Moa Brewing Company - Southern Alps
Serving Temperature:45-50° F
Suggested Glassware:Tulip or Pint Glass
Malts:Pale Wheat, Vienna
Hops:Nelson Sauvin, Citra
Southern Alps pours a golden-copper color with a long-lasting head of tight-bubbled foam. There's a yeasty haze present, as we expect from a White IPA. Feel free to stir up any yeast at the bottom of this bottle-conditioned beer and pour into your glass. White IPAs have become a very popular mash-up of IPA and Belgian Witbier, with the hoppy IPA character merging quite nicely into the spicy, coriander-infused flavor profile of a yeasty Wit. Southern Alps accomplishes this marriage beautifully in the aroma. Look for the spicy and citric coriander to merge right into hoppy notes of grapefruit, lemon, gooseberry, and tropical fruit. Bright and zesty on the palate, we picked up flavors of citrus juice and zest, coriander, mild clove, touches of passion fruit, and peppery notes. The malt backbone is plenty robust to support the hoppy and spicy fireworks while providing subtle touches of toast and hints of caramel. Smooth, medium-bodied, and deftly balanced, this brew impressed us greatly and is among the better White IPAs we've encountered this year. For food pairing options, spicy & citrusy seafood and chicken dishes such as tacos with cilantro would be at the top of our list, along with rich, creamy cheeses. Cheers!
While the remote island country of New Zealand tends to be best known by imbibers for its exceptional handling of the Sauvignon Blanc grape, its artisanal beer scene has been gaining ground quickly. Expressive breweries like 8 Wired, Epic, Yeastie Boys, and Moa have gained an enthusiastic audience in the U.S. (despite usually only being available in limited amounts). And New Zealand’s unique hop-growing industry has been impacting saisons, IPAs and other pale ales, and pilsners the world over. As with grapes, the country’s mild maritime climate and encouraging soil have resulted in a wealth of expressive flavor and aroma hops for brewers to experiment with, including the lemon-lime-like Motueka, orange-marmalade-ish Pacifica, and, of course, the renowned Nelson Sauvin variety, which tends to strike gooseberry notes similar to those of the aforementioned Sauvignon Blanc. As a bonus for being located hundreds of miles from pretty much anything, New Zealand also lacks the pests and diseases common in other hop-growing locales—making it a major international source of organically grown hops.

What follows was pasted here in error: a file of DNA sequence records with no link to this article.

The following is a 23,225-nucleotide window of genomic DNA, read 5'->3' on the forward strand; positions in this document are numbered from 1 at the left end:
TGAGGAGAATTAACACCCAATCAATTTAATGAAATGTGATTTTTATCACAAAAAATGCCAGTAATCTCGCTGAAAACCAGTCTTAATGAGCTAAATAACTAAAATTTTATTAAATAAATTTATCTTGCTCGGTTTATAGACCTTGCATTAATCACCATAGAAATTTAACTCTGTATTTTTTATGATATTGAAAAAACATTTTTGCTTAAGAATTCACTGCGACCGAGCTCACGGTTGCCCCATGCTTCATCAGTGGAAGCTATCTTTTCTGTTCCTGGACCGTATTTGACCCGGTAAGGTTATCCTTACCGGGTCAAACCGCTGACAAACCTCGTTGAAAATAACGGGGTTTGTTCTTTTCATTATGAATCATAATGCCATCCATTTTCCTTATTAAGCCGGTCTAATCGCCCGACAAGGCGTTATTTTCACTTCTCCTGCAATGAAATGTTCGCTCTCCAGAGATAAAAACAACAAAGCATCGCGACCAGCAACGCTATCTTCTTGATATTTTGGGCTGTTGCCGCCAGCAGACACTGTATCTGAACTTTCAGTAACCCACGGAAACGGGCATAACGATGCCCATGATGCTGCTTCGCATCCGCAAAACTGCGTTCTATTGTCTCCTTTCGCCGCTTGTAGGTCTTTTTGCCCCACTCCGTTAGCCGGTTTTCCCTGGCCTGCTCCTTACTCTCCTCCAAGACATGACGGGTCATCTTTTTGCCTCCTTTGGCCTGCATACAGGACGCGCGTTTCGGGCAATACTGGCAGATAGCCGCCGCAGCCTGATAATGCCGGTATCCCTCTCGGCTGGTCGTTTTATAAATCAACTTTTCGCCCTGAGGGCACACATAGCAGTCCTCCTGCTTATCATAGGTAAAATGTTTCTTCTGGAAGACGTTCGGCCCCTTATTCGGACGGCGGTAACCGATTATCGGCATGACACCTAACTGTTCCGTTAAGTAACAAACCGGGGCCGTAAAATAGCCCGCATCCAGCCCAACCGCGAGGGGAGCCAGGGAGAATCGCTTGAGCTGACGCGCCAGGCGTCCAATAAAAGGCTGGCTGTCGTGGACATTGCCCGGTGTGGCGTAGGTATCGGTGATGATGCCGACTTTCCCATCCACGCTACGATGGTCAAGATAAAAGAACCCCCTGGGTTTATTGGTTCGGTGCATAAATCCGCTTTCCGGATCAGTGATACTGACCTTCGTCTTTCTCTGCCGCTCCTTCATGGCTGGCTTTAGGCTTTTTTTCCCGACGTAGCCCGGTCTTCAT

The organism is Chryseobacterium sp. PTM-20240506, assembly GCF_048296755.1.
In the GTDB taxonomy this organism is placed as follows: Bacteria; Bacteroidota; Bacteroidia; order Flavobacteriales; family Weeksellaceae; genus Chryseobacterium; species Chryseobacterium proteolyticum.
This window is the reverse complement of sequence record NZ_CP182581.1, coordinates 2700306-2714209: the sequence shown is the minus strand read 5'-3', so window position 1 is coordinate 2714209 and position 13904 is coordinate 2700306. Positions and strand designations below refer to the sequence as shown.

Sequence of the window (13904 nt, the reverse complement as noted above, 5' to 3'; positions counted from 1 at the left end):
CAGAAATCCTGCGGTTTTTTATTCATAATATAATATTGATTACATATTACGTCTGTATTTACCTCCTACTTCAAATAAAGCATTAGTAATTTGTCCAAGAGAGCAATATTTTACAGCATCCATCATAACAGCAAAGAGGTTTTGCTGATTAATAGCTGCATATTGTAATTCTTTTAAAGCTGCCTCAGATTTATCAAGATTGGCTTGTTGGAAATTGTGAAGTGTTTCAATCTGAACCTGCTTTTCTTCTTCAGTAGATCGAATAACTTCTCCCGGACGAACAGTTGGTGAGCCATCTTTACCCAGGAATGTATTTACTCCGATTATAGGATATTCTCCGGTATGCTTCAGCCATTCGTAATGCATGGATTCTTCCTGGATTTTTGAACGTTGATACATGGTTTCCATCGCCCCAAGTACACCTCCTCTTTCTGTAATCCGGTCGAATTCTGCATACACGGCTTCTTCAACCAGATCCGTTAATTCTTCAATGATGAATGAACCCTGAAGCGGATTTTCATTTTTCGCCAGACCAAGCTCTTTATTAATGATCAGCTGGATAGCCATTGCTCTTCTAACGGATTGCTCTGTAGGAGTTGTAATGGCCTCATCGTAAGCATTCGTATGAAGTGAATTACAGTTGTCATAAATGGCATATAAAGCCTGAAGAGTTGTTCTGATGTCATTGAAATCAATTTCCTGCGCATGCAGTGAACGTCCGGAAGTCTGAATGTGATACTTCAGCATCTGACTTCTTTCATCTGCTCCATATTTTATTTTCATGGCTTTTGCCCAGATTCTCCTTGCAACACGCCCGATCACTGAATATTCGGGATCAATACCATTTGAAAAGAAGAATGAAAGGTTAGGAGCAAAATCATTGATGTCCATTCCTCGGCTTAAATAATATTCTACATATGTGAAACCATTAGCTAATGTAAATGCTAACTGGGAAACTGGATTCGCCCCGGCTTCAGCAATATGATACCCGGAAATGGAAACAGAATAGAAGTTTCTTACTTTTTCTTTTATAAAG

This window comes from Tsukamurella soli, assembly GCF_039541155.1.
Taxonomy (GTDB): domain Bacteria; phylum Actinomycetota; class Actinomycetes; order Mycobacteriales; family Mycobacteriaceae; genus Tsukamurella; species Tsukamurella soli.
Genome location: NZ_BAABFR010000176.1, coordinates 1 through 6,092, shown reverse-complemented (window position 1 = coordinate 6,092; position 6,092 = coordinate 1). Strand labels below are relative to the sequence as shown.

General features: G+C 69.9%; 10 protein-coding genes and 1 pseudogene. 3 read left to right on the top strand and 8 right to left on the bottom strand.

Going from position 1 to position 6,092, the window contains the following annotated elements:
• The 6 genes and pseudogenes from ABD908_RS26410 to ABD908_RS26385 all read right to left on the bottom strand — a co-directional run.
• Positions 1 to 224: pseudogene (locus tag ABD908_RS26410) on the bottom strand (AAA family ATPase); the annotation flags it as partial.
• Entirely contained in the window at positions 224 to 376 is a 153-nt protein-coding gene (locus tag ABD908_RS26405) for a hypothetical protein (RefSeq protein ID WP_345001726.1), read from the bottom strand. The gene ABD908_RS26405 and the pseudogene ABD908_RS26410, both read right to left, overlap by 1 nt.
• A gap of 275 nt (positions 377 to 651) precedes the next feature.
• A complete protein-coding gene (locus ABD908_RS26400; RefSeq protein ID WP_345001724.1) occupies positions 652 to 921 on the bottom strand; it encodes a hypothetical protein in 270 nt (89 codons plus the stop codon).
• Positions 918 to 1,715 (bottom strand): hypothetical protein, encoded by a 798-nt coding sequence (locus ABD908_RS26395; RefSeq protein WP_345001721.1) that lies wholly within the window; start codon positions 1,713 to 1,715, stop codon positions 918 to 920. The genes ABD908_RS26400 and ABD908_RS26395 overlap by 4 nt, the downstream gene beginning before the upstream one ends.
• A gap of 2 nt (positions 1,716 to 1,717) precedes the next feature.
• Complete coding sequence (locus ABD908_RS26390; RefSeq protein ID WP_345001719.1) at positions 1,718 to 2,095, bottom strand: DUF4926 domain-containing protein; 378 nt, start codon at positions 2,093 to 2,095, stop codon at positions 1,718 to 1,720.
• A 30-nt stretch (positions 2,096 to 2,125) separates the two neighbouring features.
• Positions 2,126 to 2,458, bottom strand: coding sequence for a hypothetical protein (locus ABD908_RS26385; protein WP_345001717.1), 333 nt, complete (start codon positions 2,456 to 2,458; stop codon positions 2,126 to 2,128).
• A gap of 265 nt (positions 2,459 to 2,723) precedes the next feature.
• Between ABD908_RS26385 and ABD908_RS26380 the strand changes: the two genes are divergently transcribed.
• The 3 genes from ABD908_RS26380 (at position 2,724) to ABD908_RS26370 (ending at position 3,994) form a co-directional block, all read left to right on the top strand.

Moa Brewing Company, located amidst the verdant vineyards of the country’s wine-minded Marlborough region, has been helping lead New Zealand’s craft beer movement since it was established back in 2003. The brewery’s founder, Josh Scott, left behind a promising career in the family wine business (his father actually played a significant role in the area’s viticultural ascent) to pursue his passion for beer, fueled by the brewing knowledge he’d gained from extensive travels in Europe and northern California. The brewery’s name originates from the country’s enormous and extinct flightless birds, and more specifically from Josh’s experience hand-delivering beer to a group of archeologists who’d been working to unearth one. Moa Brewing takes full advantage of its proximity to locally grown New Zealand hop varieties, crafting unfiltered, bottle-conditioned beers that have been some of the most exceptional releases we’ve sampled from that side of the world.
Presently, Moa brews five "Classic Range" beers, eight more adventurous "Reserve Range" beers including this month's Southern Alps, along with a variety of limited releases, sour barrel-aged vintage beers, and several ciders. For more info, visit them at www.moabeer.com.
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